What is Tort Law?
In short tort law is the practice of law to get relief/compensation for someone who has been injured or harmed by another due to their wrongful acts. Typically tort law cases are settled by awarding monetary damages compensation to the injured/harmed party or by an injunction being issued, we will discuss this more later.
But let’s break this down a little more to better understand what torts are, who is a tortfeasor, and look at some real-life examples.
What is a Tort?
According to Cornell Law School, a tort is an action taken by another or an action not taken by another that causes injury or harm to another. The person harmed/injured can make a legal claim against the person taking the action or not taking the action, for legal liability.
The person performing the wrongdoing is a “tortfeasor.” A tortfeasor is defined as a person or entity that performs a wrongful act that causes another individual or business to suffer a financial or personal loss.
What makes a Tort Claim?
In order to have a tort claim you must first have a tort/wrongdoing occur. Typically a tort that occurs will fall into one of these three categories:
1. Intentional Torts
As the name implies these events occur when the tortfeasor is committing a wrongdoing knowingly. In order for a tort to be considered an “intentional tort” general or specific intent will need to be able to be proven. Examples of intentional torts include, but are not limited to:
- false imprisonment
- trespass to land
- intentional infliction of emotional distress
2. Negligence Torts
Negligence torts, the most common torts, occur when someone fails to do something they should do which results in harm to another person. This can include both actions being taken or the omission of actions. Negligence torts occur when the tortfeasor’s actions were unreasonably unsafe.
Proving negligence does require a few factors.
- A breach must be determined
- It must be determined there was a duty to act
- Injury or harm must occur
An example of negligence torts would be the failure to obey traffic laws and causing an accident.
3. Strict Liability Torts
Strict liability torts are different than the previous two mentioned as they do not rely on degree of care. These types of torts focus on the result or harm caused to an individual. Strict liability torts can occur even if the wrongdoer didn’t intentionally hurt someone or have any direct fault. These can occur when someone is injured even if the tortfeasor took every precaution to prevent injury and didn’t intentionally harm another. Product liability claims would typically fall in this category.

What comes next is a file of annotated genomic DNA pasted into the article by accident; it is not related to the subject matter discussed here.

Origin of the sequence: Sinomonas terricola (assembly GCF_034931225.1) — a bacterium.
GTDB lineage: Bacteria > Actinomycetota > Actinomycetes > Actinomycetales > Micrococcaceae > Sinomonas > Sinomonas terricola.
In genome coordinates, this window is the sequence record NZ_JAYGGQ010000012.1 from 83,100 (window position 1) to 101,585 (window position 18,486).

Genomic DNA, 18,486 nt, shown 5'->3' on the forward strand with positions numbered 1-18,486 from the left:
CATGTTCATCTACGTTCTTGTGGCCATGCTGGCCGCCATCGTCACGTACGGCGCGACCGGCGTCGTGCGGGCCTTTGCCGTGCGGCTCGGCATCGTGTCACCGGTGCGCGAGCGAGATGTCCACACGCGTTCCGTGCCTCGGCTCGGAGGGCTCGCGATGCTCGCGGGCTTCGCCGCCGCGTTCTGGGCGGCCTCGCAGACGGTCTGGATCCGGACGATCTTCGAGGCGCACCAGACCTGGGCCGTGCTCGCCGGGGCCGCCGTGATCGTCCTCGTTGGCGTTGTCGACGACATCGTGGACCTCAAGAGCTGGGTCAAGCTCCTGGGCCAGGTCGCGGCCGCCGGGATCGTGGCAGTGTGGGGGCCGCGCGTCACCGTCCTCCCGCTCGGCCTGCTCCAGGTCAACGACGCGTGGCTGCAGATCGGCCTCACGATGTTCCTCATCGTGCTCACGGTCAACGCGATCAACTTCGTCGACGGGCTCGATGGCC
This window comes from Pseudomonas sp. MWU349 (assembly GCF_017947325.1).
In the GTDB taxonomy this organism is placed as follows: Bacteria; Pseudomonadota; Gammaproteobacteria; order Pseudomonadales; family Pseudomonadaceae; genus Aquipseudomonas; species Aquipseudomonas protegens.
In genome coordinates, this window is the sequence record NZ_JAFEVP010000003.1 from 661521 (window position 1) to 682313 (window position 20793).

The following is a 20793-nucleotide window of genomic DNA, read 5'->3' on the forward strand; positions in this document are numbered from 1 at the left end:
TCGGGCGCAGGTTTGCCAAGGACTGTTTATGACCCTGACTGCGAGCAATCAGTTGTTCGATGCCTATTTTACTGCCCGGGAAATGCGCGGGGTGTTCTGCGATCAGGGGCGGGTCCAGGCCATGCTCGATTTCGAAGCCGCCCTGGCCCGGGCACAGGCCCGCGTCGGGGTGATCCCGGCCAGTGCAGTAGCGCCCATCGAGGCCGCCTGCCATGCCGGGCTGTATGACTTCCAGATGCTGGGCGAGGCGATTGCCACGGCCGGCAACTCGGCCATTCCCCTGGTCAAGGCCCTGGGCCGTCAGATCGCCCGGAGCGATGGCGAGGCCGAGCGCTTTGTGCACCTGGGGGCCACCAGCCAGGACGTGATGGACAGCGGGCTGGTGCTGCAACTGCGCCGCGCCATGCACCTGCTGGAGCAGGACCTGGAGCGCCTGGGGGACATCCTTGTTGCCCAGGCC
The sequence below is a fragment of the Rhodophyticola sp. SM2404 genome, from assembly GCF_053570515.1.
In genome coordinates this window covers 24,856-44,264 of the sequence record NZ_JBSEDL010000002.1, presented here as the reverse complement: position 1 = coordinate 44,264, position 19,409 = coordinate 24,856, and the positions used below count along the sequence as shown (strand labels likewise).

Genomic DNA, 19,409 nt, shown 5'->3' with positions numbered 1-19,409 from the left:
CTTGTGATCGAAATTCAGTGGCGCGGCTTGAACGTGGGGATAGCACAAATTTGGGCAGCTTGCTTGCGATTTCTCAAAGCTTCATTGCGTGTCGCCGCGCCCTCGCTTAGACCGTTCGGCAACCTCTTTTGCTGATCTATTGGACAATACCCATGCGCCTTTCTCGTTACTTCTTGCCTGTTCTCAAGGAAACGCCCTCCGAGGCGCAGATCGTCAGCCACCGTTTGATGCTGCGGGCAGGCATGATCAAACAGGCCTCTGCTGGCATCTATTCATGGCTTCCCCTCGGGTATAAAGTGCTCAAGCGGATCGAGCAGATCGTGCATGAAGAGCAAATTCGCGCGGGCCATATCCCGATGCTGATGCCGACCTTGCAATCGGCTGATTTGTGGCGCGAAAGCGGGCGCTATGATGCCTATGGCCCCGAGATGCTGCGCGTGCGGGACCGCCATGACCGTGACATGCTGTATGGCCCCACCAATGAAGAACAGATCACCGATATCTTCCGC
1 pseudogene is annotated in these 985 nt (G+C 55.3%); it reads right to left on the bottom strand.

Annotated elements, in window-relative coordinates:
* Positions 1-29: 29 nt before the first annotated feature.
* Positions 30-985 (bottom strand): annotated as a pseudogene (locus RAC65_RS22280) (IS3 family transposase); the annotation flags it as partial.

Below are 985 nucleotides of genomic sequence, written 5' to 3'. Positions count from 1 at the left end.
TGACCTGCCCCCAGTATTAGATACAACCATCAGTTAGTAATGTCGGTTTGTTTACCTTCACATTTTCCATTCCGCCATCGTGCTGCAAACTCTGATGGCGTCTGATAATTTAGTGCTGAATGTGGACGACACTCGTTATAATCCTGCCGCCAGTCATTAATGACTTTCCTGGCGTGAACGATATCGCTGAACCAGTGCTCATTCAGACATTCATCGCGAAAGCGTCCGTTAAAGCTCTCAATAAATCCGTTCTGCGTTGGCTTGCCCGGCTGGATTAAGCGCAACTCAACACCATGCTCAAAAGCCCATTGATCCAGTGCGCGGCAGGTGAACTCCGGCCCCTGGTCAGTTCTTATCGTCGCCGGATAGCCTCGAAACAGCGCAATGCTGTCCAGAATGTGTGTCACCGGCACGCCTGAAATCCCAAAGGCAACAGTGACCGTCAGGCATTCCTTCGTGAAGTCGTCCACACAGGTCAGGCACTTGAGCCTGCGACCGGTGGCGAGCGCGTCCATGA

An example of a strict liability tort would be when a company makes and sells a defective product.
Tort categories sourced from Cornell Law School
How are Tort Claims Resolved?
Typically there are two outcomes from tort cases, monetary damages or cessation (injunction) of an activity.
For example, if someone commits a negligent act and causes harm to another and a lawsuit is brought against them, if they are found to be liable the court would award monetary damages for injury sustained.
If a claim is brought against a company for a strict liability tort then it is likely the court would issue an injunction which would require the company to stop making the defective product.
Proving a Tort Claim
It is important to understand in order to have a successful tort claim you must be able to prove a tort claim, to do so you will need to prove 4 things:
- Duty – the defendant owed a legal duty to the person bringing the claim
- Breach – the defendant’s actions/inaction caused harm/injury to another
- Causation – proof that the action taken by the defendant caused the injury/harm
- Damages – quantifying the injury/harm to another caused by the defendant (medical bills, property damage, etc)
Examples of Tort Law
Let’s do a quick easy to understand view of some real-life examples
|Incident||Tort Law?||Type of Tort Law||Explanation|
|Driver runs a red light and hits another car||Yes||Negligence||The driver owed a duty to other drivers to stop at the redlight|
|There is water on the floor and you fall at a restaurant but there IS a wet floor sign||No||Since there was a wet floor sign, the business took appropriate action to try and prevent an incident|
|You go in for surgery and the surgeon leaves a surgical sponge in your body which then develops an infection and causes you to need additional surgeries||Yes||Negligence||It was the surgeon’s responsibility to ensure there were no foreign objects left in your body, the failure to do so results in negligence.|
|You catch someone on your property damaging your things and you have NO TRESPASSING signs along the perimeter of your property||Yes||Intentional||They knowing broke the barrier of your property and begin causing harm to your things.|
|You visit someone’s home and their dog attacks you||Yes||Strict Liability||While the homeowner did not intend for you to be injured by their dog, since their dog is their liability if it attacks and injures someone they can be held liable.|
Now that you better understand what a tort claim is, do you have a possible tort claim you have questions on? Reach out to our experienced certified lawyers for a consultation!
This article is intended for informational purposes only and is not be considered as legal advice. For any legal matter, you should always contact a licensed attorney to get a legal opinion.
Chris Costello, ESQ.
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